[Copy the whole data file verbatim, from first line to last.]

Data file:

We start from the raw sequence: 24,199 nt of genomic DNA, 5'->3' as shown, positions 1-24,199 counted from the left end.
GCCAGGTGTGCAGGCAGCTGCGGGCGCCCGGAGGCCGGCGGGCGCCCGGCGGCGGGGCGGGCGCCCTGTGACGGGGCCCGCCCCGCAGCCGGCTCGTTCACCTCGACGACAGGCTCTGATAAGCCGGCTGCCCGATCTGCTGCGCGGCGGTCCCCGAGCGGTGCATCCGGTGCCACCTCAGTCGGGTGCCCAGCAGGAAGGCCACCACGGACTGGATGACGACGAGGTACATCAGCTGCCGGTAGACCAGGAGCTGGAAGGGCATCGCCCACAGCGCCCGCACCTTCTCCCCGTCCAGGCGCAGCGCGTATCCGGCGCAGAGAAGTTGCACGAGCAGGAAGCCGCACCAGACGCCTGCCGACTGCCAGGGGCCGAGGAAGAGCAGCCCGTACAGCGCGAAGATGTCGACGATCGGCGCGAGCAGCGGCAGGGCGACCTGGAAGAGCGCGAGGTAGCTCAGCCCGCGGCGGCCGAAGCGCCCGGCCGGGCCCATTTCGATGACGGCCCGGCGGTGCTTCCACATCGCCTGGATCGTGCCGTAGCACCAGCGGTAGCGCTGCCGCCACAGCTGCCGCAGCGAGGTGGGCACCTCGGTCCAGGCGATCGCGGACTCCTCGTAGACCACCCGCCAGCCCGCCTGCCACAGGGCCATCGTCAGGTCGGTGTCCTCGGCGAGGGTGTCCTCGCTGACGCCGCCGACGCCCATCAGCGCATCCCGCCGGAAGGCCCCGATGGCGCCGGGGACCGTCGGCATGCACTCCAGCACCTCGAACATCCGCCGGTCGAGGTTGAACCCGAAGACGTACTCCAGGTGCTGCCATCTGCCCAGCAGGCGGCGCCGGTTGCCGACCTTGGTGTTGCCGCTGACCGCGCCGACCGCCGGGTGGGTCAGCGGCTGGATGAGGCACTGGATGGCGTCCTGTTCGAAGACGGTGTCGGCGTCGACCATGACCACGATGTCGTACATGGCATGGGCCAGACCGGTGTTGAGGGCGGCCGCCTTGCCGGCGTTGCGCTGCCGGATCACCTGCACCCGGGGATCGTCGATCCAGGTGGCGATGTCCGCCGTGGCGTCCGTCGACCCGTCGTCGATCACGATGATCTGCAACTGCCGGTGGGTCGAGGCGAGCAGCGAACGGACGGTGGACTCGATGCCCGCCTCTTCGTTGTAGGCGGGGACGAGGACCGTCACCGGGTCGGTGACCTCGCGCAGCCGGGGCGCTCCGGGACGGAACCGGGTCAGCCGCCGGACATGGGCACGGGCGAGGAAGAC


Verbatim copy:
We start from the raw sequence: 24,199 nt of genomic DNA, 5'->3' as shown, positions 1-24,199 counted from the left end.
GCCAGGTGTGCAGGCAGCTGCGGGCGCCCGGAGGCCGGCGGGCGCCCGGCGGCGGGGCGGGCGCCCTGTGACGGGGCCCGCCCCGCAGCCGGCTCGTTCACCTCGACGACAGGCTCTGATAAGCCGGCTGCCCGATCTGCTGCGCGGCGGTCCCCGAGCGGTGCATCCGGTGCCACCTCAGTCGGGTGCCCAGCAGGAAGGCCACCACGGACTGGATGACGACGAGGTACATCAGCTGCCGGTAGACCAGGAGCTGGAAGGGCATCGCCCACAGCGCCCGCACCTTCTCCCCGTCCAGGCGCAGCGCGTATCCGGCGCAGAGAAGTTGCACGAGCAGGAAGCCGCACCAGACGCCTGCCGACTGCCAGGGGCCGAGGAAGAGCAGCCCGTACAGCGCGAAGATGTCGACGATCGGCGCGAGCAGCGGCAGGGCGACCTGGAAGAGCGCGAGGTAGCTCAGCCCGCGGCGGCCGAAGCGCCCGGCCGGGCCCATTTCGATGACGGCCCGGCGGTGCTTCCACATCGCCTGGATCGTGCCGTAGCACCAGCGGTAGCGCTGCCGCCACAGCTGCCGCAGCGAGGTGGGCACCTCGGTCCAGGCGATCGCGGACTCCTCGTAGACCACCCGCCAGCCCGCCTGCCACAGGGCCATCGTCAGGTCGGTGTCCTCGGCGAGGGTGTCCTCGCTGACGCCGCCGACGCCCATCAGCGCATCCCGCCGGAAGGCCCCGATGGCGCCGGGGACCGTCGGCATGCACTCCAGCACCTCGAACATCCGCCGGTCGAGGTTGAACCCGAAGACGTACTCCAGGTGCTGCCATCTGCCCAGCAGGCGGCGCCGGTTGCCGACCTTGGTGTTGCCGCTGACCGCGCCGACCGCCGGGTGGGTCAGCGGCTGGATGAGGCACTGGATGGCGTCCTGTTCGAAGACGGTGTCGGCGTCGACCATGACCACGATGTCGTACATGGCATGGGCCAGACCGGTGTTGAGGGCGGCCGCCTTGCCGGCGTTGCGCTGCCGGATCACCTGCACCCGGGGATCGTCGATCCAGGTGGCGATGTCCGCCGTGGCGTCCGTCGACCCGTCGTCGATCACGATGATCTGCAACTGCCGGTGGGTCGAGGCGAGCAGCGAACGGACGGTGGACTCGATGCCCGCCTCTTCGTTGTAGGCGGGGACGAGGACCGTCACCGGGTCGGTGACCTCGCGCAGCCGGGGCGCTCCGGGACGGAACCGGGTCAGCCGCCGGACATGGGCACGGGCGAGGAAGAC